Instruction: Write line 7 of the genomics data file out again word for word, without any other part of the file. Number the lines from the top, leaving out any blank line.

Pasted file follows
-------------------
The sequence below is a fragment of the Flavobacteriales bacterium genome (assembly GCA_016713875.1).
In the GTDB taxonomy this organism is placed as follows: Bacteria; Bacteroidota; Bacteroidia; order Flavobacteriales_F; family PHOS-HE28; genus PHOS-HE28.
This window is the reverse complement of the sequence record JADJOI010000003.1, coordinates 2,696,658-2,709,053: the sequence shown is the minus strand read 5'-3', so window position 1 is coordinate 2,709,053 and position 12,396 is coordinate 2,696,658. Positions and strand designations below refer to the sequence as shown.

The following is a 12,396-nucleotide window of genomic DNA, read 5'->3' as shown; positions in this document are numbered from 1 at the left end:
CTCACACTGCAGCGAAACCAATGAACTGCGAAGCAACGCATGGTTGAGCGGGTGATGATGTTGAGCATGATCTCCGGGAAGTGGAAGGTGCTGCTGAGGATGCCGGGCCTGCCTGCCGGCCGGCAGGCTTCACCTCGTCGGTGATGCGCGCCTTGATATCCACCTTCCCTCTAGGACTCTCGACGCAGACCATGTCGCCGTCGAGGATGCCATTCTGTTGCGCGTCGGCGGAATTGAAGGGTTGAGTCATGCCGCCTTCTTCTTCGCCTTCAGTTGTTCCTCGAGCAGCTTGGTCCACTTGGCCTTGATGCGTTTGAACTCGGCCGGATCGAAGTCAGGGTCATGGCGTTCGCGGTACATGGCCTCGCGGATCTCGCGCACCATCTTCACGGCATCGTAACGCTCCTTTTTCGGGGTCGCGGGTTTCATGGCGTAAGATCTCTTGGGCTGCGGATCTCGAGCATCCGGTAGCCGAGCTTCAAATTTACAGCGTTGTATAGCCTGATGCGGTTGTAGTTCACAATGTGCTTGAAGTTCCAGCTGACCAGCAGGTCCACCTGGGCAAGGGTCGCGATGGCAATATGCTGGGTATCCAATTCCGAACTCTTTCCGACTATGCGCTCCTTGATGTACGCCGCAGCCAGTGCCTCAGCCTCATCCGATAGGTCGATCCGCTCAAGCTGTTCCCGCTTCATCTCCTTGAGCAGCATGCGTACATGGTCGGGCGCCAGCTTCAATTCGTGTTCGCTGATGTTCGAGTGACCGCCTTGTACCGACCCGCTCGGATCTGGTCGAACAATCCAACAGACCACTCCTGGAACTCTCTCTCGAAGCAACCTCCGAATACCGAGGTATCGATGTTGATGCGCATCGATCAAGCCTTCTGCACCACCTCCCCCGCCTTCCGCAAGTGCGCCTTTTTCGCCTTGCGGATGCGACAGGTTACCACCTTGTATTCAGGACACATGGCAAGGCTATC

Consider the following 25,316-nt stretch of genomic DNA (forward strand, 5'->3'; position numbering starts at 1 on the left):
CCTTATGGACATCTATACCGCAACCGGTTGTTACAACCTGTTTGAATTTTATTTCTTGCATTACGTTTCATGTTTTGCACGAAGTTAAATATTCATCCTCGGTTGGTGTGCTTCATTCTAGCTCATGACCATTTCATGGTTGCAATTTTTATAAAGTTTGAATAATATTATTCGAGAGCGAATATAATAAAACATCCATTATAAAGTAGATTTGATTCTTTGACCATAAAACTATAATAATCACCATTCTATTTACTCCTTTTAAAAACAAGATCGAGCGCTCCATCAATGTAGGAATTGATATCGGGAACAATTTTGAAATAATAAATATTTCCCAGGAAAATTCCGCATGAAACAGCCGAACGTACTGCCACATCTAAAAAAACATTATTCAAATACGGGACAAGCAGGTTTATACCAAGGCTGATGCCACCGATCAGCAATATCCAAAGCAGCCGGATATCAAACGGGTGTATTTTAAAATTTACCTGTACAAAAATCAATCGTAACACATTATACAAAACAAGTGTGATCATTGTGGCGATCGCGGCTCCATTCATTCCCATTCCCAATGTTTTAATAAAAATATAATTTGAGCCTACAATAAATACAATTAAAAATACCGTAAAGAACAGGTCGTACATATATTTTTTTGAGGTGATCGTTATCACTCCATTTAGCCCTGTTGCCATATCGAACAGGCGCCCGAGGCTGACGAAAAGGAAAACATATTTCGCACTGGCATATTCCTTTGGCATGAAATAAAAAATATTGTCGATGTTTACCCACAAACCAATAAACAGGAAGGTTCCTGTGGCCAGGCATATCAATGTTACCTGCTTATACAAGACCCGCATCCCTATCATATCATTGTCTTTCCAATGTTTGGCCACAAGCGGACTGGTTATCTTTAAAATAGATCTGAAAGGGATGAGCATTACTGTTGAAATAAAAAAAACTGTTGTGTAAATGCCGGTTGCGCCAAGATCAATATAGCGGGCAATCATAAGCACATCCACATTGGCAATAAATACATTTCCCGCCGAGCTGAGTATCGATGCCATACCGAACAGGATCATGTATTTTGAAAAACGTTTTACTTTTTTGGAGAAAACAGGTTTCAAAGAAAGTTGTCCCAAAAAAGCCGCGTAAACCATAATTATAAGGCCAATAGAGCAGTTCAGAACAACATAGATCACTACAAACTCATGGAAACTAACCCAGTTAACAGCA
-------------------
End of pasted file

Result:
CCTTATGGACATCTATACCGCAACCGGTTGTTACAACCTGTTTGAATTTTATTTCTTGCATTACGTTTCATGTTTTGCACGAAGTTAAATATTCATCCTCGGTTGGTGTGCTTCATTCTAGCTCATGACCATTTCATGGTTGCAATTTTTATAAAGTTTGAATAATATTATTCGAGAGCGAATATAATAAAACATCCATTATAAAGTAGATTTGATTCTTTGACCATAAAACTATAATAATCACCATTCTATTTACTCCTTTTAAAAACAAGATCGAGCGCTCCATCAATGTAGGAATTGATATCGGGAACAATTTTGAAATAATAAATATTTCCCAGGAAAATTCCGCATGAAACAGCCGAACGTACTGCCACATCTAAAAAAACATTATTCAAATACGGGACAAGCAGGTTTATACCAAGGCTGATGCCACCGATCAGCAATATCCAAAGCAGCCGGATATCAAACGGGTGTATTTTAAAATTTACCTGTACAAAAATCAATCGTAACACATTATACAAAACAAGTGTGATCATTGTGGCGATCGCGGCTCCATTCATTCCCATTCCCAATGTTTTAATAAAAATATAATTTGAGCCTACAATAAATACAATTAAAAATACCGTAAAGAACAGGTCGTACATATATTTTTTTGAGGTGATCGTTATCACTCCATTTAGCCCTGTTGCCATATCGAACAGGCGCCCGAGGCTGACGAAAAGGAAAACATATTTCGCACTGGCATATTCCTTTGGCATGAAATAAAAAATATTGTCGATGTTTACCCACAAACCAATAAACAGGAAGGTTCCTGTGGCCAGGCATATCAATGTTACCTGCTTATACAAGACCCGCATCCCTATCATATCATTGTCTTTCCAATGTTTGGCCACAAGCGGACTGGTTATCTTTAAAATAGATCTGAAAGGGATGAGCATTACTGTTGAAATAAAAAAAACTGTTGTGTAAATGCCGGTTGCGCCAAGATCAATATAGCGGGCAATCATAAGCACATCCACATTGGCAATAAATACATTTCCCGCCGAGCTGAGTATCGATGCCATACCGAACAGGATCATGTATTTTGAAAAACGTTTTACTTTTTTGGAGAAAACAGGTTTCAAAGAAAGTTGTCCCAAAAAAGCCGCGTAAACCATAATTATAAGGCCAATAGAGCAGTTCAGAACAACATAGATCACTACAAACTCATGGAAACTAACCCAGTTAACAGCA